Reassessing Communism

Concepts, Culture, and Society in Poland, 1944–1989
book cover of Reassessing Communism
ISBN: 
978-963-386-378-7
cloth
$105.00 / €88.00/ £75.00
Publication date: 
2021
440 pages

The thirteen authors of this collective work undertook to articulate matter-of-fact critiques of the dominant narrative about communism in Poland while offering new analyses of the concept, and also examining the manifestations of anticommunism. Approaching communist ideas and practices, programs and their implementations, as an inseparable whole, they examine the issues of emancipation, upward social mobility, and changes in the cultural canon.

The authors refuse to treat communism in Poland in simplistic categories of totalitarianism, absolute evil and Soviet colonization, and similarly refuse to equate communism and fascism. Nor do they adopt the neoliberal view of communism as a project doomed to failure. While wholly exempt from nostalgia, these essays show that beyond oppression and bad governance, communism was also a regime in which people pursued a variety of goals and sincerely attempted to build a better world for themselves.

The book is interdisciplinary and applies the tools of social history, intellectual history, political philosophy, anthropology, literature, cultural studies, and gender studies to provide a nuanced view of the communist regimes in east-central Europe.

List of Acronyms

Introduction: Communism Studies in Central and Eastern Europe: A New Approach
Katarzyna Chmielewska, Agnieszka Mrozik, and Grzegorz Wołowiec

Part One: Critiques of the Dominant Narrative

1. The Red and the Brown: On the Nationalist Legitimation of Communism in Poland Once Again
Grzegorz Wołowiec

2. Communist (Auto)biographies: Teresa Torańska’s Them: Stalin’s Polish Puppets and the Contemporary Paradigms of Understanding the Past
Anna Artwińska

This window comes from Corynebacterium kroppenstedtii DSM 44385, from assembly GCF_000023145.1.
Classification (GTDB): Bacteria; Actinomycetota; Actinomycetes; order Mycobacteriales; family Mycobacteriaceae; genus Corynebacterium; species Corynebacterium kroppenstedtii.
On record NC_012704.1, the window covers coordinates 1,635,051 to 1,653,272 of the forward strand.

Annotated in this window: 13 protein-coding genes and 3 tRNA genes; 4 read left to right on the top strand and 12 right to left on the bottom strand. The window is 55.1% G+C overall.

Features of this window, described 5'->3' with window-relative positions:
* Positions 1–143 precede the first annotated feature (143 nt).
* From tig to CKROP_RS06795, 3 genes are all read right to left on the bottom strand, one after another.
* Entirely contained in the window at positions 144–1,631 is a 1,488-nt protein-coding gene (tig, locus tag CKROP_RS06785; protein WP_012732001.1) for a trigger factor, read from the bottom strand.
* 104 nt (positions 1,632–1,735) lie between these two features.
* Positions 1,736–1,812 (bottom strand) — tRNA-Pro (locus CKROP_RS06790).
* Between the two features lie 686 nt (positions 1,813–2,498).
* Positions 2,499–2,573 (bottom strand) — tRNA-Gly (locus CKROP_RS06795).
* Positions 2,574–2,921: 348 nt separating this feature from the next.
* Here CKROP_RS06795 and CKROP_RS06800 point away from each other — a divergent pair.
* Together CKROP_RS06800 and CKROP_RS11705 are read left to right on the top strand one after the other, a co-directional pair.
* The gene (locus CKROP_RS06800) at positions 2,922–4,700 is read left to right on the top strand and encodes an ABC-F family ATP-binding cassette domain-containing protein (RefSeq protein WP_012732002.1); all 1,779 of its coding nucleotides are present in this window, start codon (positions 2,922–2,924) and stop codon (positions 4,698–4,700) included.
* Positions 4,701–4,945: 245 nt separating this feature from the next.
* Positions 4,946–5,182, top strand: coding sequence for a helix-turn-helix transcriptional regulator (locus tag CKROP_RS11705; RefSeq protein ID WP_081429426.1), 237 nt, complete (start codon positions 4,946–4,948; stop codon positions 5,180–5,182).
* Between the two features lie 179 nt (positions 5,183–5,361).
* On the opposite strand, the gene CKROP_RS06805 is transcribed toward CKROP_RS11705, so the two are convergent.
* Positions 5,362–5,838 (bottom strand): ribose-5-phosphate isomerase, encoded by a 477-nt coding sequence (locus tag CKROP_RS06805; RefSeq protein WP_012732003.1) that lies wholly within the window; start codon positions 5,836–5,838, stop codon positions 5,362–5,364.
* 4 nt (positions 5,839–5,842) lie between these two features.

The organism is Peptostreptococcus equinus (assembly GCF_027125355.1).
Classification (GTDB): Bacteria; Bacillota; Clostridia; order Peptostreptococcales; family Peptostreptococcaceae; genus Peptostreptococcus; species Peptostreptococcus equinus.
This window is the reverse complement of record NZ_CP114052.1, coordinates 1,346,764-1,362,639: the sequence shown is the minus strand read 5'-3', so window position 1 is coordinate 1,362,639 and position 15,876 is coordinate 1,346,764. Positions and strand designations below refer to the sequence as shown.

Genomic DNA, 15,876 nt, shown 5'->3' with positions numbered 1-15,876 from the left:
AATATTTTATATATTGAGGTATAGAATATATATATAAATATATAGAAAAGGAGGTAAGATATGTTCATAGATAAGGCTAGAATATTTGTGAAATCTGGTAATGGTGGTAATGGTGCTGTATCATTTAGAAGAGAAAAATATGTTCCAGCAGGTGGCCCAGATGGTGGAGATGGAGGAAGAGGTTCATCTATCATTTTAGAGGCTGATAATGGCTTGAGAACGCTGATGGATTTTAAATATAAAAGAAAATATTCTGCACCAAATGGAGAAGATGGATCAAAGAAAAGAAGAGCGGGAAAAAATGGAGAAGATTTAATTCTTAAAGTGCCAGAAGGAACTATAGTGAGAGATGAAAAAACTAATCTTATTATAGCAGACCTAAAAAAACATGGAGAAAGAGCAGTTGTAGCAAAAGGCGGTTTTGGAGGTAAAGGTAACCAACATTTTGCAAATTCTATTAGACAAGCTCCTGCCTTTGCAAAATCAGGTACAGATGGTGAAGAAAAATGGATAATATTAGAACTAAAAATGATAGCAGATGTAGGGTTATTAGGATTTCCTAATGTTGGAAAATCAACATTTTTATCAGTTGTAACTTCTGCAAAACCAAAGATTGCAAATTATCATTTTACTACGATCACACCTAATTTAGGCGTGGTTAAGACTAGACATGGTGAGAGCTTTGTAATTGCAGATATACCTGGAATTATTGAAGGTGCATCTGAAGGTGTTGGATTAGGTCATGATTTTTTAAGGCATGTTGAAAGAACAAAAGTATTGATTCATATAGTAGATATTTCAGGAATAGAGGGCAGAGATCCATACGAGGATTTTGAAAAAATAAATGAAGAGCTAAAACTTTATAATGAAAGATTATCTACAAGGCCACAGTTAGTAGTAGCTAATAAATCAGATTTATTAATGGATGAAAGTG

Part Two: New Analyses of Communism

3. Legitimation of Communism: To Build and to Demolish
Katarzyna Chmielewska

4. Eroticism and Power
Tomasz Żukowski

5. “’Cause a Girl Is People”: Projects and Policies of Women’s Emancipation in Postwar Poland
Agnieszka Mrozik

6. An Adventure in the Steelworks and in Mariensztat: Family and Emancipation of Women in 1950s Polish Cinema
Aránzazu Calderón Puerta

7. The “Adolescent Sphinx”: (Post-)Thaw Novels for Girls
Eliza Szybowicz

8. “Here I Stand, I Cannot Do Otherwise”: Around An Open Letter to the Party and the Notion of Revisionism in Discourse About the Political Opposition in 1960s Poland
Bartłomiej Starnawski

9. Socialist Education Ideals and Models of Patriotism: Some of the Problems of Polish Pedagogics and the Education Policy of the People’s Republic of Poland in the 1970s
Anna Sobieska

Part Three: New Analyses of Anti-Communism

10. The Waning of Communism in the People’s Republic of Poland: The Case of Discourse on Intelligentsia
Anna Zawadzka

11. The Thought of Stanisław Brzozowski in Polish Academic Writing and Journalism in the Years 1945–1974: Currents, Parallels, Polemics
Paweł Rams

12. Around Jerzy Andrzejewski’s Miazga, Kazimierz Brandys’ Nierzeczywistość, and Polish Leftist Thought of the Late 1960s and Early 1970s
Kajetan Mojsak

13. Scheming as a Business: “Communism” in the Language of the 1980s Opposition; The Example of The Little Conspirator
Krzysztof Gajewski

List of Contributors
Index

“I have been waiting for years for someone to write this book. Reassessing Communism represents a long-overdue corrective to the one-dimensional approach that has characterized so much historical scholarship on the communist period in Polish history. Breaking away from the image, seen mainly through the lens of political power, as a land only of ‘totalitarian’ oppression and misgovernance, contributions to this volume show that the Polish People’s Republic was also a place in which people pursued diverse goals and sincerely attempted to build a better world for themselves. After all, the communist vision of a better social order necessitated more than mere submission: it also required public compliance, even assent. Reassessing the communist era from this perspective also allows us to critically examine the anticommunist opposition and break away from the unproblematized mythologies that have dominated public memory for too long.”
“Reassessing Communism: Concepts, Culture and Society in Poland, 1944–1989 brings new and important reflections and interpretations of communism in Poland. The book is intended as a polemic with the dominant historical and popular narratives in which communism appears in terms of strangeness: as an aberration or a ‘black hole’ in Polish history. The authors consistently and convincingly deconstruct this type of narrative. Instead, they propose a picture of communism that cannot be easily subordinated to established patterns, national-centric stereotypes, or totalitarian theories. The authors’ approach to communism as a multidimensional ‘revolutionary project’ is a new and needed perspective in the current state of research on the history of postwar Poland.”